The Powershell cmdlet Test-Cluster queries a myriad of data and performs validation tests which it wraps into a pretty report. If you run Test-Cluster -List you get a list of item's you can individually query with the cmdlet. There's a common naming scheme when you read the DisplayName's. They all start with either "List" or "Validate".

Obviously "Validate" is going to actually test the failover by failing. But naming something "List" makes me think it's just a query for data as is at the time it was run. I've tested this with the following script:

$TestList = Test-Cluster -List | Where-Object {$_.DisplayName -like "List*"}
Test-Cluster -Include $TestList.DisplayName -ReportName "c:\cluster reports\report"

I don't see any logged cluster errors or notice any failover activity while this report is generated. Microsoft technet isn't exactly clear on this either, but they do infer that the behavior is inline with what I'm thinking it is. See this excerpt (emphasis mine):

Test results are captured in a file with the file name that you specify. By running the validation tests, you can confirm that your hardware and settings are compatible with Failover Clustering. There are multiple types of tests, including Cluster, Inventory, Network, Storage, System, and other types of tests. Storage tests will not test online disks or storage pools that are in use by a clustered role. To test such disks, first run Stop-ClusterGroup to stop the clustered role, and then run Test-Cluster. After the tests are done, start the clustered roles, also known as resource groups, again.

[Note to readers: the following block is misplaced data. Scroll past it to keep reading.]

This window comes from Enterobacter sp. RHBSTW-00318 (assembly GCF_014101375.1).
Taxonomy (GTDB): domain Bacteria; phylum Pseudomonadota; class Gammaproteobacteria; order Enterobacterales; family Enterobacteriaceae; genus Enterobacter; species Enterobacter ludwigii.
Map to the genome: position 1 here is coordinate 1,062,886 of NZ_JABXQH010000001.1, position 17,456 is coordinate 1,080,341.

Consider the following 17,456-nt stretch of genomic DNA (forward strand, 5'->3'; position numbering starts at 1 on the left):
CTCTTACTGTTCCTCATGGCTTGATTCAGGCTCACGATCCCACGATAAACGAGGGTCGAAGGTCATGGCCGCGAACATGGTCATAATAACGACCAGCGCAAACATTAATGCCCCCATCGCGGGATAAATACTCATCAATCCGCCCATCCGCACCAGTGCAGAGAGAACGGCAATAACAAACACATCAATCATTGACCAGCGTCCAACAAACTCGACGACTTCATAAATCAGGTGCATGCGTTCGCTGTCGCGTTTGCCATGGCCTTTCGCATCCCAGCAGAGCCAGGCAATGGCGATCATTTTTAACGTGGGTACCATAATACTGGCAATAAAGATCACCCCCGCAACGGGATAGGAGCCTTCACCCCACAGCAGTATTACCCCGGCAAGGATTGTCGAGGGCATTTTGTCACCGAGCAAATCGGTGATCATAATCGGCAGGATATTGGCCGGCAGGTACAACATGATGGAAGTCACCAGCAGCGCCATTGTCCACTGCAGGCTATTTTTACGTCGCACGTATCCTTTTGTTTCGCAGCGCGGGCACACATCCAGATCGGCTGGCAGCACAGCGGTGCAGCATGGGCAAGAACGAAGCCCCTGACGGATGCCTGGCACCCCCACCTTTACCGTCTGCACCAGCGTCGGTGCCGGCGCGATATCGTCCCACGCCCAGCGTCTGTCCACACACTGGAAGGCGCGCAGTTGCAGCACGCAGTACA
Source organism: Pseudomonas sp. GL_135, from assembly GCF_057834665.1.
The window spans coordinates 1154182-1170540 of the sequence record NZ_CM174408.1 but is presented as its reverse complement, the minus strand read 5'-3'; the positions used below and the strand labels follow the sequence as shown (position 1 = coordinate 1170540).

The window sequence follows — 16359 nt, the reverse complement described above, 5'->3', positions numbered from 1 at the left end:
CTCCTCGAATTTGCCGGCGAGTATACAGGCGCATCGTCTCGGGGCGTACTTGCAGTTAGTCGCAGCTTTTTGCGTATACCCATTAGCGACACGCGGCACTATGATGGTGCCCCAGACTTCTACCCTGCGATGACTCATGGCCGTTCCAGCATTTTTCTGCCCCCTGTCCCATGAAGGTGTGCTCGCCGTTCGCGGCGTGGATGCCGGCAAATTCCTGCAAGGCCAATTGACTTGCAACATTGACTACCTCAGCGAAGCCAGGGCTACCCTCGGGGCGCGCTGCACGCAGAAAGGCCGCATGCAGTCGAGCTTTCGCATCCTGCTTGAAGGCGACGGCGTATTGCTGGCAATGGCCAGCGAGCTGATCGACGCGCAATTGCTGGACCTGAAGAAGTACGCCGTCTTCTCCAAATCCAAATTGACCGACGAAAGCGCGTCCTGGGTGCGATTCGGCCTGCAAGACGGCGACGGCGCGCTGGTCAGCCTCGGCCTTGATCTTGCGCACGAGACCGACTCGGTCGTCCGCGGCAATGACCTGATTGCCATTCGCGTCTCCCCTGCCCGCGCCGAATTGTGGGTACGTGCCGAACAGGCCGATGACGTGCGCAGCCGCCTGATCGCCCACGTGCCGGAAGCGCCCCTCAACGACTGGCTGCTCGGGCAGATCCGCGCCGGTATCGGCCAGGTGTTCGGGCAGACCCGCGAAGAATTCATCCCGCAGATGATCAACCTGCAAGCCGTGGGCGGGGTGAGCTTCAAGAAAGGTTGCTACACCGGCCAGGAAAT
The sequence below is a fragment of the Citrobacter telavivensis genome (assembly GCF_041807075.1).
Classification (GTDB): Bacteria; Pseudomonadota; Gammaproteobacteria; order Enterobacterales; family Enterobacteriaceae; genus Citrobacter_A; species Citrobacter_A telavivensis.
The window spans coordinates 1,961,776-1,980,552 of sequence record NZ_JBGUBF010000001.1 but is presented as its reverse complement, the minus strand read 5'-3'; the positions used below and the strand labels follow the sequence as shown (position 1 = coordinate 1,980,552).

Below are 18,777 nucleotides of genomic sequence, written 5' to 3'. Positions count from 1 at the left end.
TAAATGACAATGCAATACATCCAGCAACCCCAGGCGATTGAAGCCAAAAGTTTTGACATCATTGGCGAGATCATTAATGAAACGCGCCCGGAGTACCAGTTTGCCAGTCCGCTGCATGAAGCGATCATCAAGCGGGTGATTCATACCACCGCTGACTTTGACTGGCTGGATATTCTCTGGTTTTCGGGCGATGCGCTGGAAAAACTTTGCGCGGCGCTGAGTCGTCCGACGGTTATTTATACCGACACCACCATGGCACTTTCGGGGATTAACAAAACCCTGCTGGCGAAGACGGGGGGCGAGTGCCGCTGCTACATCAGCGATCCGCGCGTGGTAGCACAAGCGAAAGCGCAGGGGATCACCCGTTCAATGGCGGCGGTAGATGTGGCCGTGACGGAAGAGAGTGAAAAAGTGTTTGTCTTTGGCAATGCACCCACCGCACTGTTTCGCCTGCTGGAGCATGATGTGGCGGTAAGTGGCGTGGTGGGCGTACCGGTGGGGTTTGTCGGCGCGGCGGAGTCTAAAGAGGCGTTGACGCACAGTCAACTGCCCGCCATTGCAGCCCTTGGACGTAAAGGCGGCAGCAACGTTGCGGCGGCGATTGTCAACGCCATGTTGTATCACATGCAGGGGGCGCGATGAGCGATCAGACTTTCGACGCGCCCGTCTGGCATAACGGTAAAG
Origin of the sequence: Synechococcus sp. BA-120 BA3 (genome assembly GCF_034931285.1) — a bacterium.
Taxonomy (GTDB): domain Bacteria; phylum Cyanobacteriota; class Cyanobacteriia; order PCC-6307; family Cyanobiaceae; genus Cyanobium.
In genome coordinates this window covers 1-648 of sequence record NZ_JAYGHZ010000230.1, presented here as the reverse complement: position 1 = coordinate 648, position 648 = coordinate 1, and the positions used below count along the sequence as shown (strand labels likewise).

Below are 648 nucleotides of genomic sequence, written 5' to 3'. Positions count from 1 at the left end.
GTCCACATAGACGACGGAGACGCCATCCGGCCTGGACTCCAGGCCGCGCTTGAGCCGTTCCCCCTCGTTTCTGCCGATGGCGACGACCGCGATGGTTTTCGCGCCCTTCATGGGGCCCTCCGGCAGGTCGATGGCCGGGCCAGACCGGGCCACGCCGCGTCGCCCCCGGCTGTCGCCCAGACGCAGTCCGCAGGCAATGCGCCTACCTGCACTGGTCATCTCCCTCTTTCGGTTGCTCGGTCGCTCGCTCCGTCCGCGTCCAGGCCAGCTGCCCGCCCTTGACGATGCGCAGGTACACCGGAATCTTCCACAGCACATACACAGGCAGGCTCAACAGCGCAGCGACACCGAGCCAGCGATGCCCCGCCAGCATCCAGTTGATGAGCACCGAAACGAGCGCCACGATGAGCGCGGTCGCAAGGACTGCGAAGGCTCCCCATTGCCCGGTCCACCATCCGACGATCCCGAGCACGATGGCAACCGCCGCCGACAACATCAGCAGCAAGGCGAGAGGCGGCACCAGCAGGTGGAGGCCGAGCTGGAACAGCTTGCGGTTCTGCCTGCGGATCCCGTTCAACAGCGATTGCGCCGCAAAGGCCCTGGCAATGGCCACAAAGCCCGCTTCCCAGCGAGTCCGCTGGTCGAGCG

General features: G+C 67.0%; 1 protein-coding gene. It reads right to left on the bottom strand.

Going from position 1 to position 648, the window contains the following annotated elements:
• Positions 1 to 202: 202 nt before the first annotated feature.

Test-Cluster TechNet Page

I'd like to call your attention to their use of the word "Validation". Additionally, when running that script, as part of the output it says:

Test Result:

If you include a validation test the result is:

Test Result:

In my test environment the network tests generated some warnings which triggered the conditional approval. I've googled quite a bit to find documentation which describes the logic behind the "Validate" vs "List" split but I haven't turned up anything. This leads to the question...

Do list requests trigger a failover event?


The split between Validation and List is intended to direct what result to expect. Validation tests are boolean and return pass/fail, yes/no, up/failed, etc. The List tests return statistical and operational data for review.

Microsoft built the tests with Zero Downtime in mind. And for the most part that's true. There are tests which will trigger a failover and cause downtime. They are:

  • Validate Disk Arbitration
  • Validate Disk Failover
  • Validate Multiple Arbitration
  • Validate SCSI-3 Persistent Reservation
  • Validate Simultaneous Failover

It's important to note that if Test-Cluster is run without usage of either the include or exclude parameters, it will run those tests. While the above listed tests will trigger a failover event, the following tests can impact performance. They are:

  • Validate Disk Access Latency
  • Validate File System
  • Validate Microsoft MPIO-based disks
  • Validate SCSI Device Vital Product Data

All of the tests listed above are part of the storage category. As such it's typically recommended that the storage tests be avoided on a server in production. To exclude these tests run the following command: